Letter from South Africa

Vorster; drawing by David Levine

I flew out of Johannesburg on a visit abroad two and a half months after the first black school child was killed by a police bullet in Soweto. Since June 16, when the issue of protest against the use of the Afrikaans language as a teaching medium in black schools, long ignored by the white authorities, finally received from them this brutal answer, concern had been the prevailing emotion in South Africa.

Concern is an over-all bundle of like feelings in unlike people: horror, distress, anguish, anger—at its slackest manifestation, pity.

There was no white so condemnatory of black aspirations, so sure of a communist plot as their sole source, that he or (more likely) she didn’t feel “sorry” children had died in the streets. Black children traditionally have been the object of white sentimentality; it is only after the girls grow breasts and the boys have to carry the passbook that chocolate suddenly turns black.

There was no black so militant, or so weary of waiting to seize the day, that he or she did not feel anguish of regret at the sacrifice of children to the cause. Not even a mighty rage at the loathed police could block that out.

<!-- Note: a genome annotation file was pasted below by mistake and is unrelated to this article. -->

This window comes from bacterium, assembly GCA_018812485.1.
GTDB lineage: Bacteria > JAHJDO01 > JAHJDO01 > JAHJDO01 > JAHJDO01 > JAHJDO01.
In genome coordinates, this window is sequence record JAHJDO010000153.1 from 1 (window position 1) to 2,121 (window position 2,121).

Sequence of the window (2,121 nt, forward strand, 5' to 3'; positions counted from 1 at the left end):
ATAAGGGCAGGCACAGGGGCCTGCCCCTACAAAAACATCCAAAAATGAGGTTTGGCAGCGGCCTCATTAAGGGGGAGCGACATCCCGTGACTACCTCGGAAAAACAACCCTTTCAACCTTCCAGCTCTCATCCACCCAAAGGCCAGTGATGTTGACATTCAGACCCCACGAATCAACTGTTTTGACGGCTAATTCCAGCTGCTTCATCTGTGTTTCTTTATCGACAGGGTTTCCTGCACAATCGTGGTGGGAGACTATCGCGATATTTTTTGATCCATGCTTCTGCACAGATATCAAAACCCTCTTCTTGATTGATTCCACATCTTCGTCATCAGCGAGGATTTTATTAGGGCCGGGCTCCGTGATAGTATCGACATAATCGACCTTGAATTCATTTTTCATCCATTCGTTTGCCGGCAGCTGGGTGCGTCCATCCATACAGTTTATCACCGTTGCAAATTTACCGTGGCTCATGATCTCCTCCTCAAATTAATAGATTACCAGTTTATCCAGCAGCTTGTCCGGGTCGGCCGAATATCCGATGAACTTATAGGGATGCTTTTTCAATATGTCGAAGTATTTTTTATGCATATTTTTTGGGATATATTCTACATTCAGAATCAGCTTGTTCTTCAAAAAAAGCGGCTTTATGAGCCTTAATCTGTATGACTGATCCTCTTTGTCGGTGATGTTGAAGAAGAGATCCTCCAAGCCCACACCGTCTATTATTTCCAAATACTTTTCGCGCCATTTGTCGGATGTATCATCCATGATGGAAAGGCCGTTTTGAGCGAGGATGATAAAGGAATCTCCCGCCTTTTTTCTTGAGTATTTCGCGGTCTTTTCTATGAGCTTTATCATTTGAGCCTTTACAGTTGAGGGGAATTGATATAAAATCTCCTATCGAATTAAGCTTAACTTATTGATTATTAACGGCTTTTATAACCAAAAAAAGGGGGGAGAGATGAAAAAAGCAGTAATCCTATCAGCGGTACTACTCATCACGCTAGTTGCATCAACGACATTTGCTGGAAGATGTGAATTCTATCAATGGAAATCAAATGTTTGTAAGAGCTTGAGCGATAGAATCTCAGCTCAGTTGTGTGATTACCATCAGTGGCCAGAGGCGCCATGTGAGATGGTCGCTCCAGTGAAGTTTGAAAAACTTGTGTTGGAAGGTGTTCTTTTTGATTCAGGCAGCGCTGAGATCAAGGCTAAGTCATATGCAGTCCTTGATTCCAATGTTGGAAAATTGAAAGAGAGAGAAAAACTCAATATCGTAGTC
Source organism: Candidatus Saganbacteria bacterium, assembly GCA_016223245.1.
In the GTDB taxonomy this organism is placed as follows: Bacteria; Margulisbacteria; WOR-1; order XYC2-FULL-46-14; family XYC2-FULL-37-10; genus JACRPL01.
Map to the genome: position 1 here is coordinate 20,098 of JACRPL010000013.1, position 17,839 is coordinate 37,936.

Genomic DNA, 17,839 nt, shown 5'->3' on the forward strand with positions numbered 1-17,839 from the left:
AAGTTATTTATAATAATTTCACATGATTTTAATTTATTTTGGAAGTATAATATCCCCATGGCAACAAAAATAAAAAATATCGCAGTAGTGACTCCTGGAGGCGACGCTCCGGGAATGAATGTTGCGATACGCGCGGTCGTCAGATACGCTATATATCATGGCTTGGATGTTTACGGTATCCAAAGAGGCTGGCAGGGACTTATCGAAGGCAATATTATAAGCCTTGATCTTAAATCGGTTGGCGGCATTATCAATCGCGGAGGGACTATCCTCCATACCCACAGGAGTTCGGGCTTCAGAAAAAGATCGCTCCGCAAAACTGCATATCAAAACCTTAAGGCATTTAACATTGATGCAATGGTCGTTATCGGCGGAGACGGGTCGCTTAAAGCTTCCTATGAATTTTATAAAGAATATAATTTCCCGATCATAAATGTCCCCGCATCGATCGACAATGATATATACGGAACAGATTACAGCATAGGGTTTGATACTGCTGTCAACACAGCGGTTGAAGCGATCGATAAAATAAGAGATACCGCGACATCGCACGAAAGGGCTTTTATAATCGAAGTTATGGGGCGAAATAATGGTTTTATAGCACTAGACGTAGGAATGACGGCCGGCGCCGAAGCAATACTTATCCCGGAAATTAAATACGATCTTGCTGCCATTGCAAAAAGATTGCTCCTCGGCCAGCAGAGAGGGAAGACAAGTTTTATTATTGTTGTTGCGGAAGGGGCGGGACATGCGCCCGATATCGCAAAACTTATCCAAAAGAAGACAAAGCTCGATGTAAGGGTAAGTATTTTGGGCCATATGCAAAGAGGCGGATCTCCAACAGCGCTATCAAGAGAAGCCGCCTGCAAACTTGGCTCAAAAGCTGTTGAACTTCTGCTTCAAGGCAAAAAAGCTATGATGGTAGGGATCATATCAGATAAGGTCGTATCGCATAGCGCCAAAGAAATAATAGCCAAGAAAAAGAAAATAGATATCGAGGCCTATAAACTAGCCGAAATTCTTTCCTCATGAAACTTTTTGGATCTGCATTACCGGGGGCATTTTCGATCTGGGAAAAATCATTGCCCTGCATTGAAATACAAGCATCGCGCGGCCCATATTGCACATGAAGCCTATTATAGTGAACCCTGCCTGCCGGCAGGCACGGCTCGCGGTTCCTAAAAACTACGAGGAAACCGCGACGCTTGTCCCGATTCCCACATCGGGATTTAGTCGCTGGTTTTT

I was away for the month of September. Henry Kissinger came to South Africa to discuss the Rhodesia settlement with Mr. Vorster; six children were killed while demonstrating against his presence. A day or two after I arrived home in October, a girl of fifteen was shot by police at the Cape. The six were already merely a unit of the (disputed) official figures of the dead (now 358), some adult but in the main overwhelmingly the young, in unrest that has spread from blacks to those of mixed blood, and all over the country by means of arson, homemade bomb attacks, boycotts, and strikes. The fifteen-year-old girl was added to the list of fatalities; no one, I found, was shocked afresh at the specific nature of this casualty: the killing of a child by a police bullet.

Like the passing of a season, there was something no longer in the air. People had become accustomed, along with so much else unthinkable, to the death of children in revolt.

I try to recognize and set out the reasons for this acclimation before daily life here, however bizarre, makes me part of it.

When striking children met the police that Wednesday morning in June in the dirt streets of Soweto and threw stones that promptly drew bullets in return, who would have believed that the terrible lesson of white power would not be learned? The lesson for these children wasn’t free, any more than their school-books are (white children get theirs for nothing); they paid with the short lives of some of their number. No one could conceive they would ever present themselves again, adolescent girls bobbing in gym…

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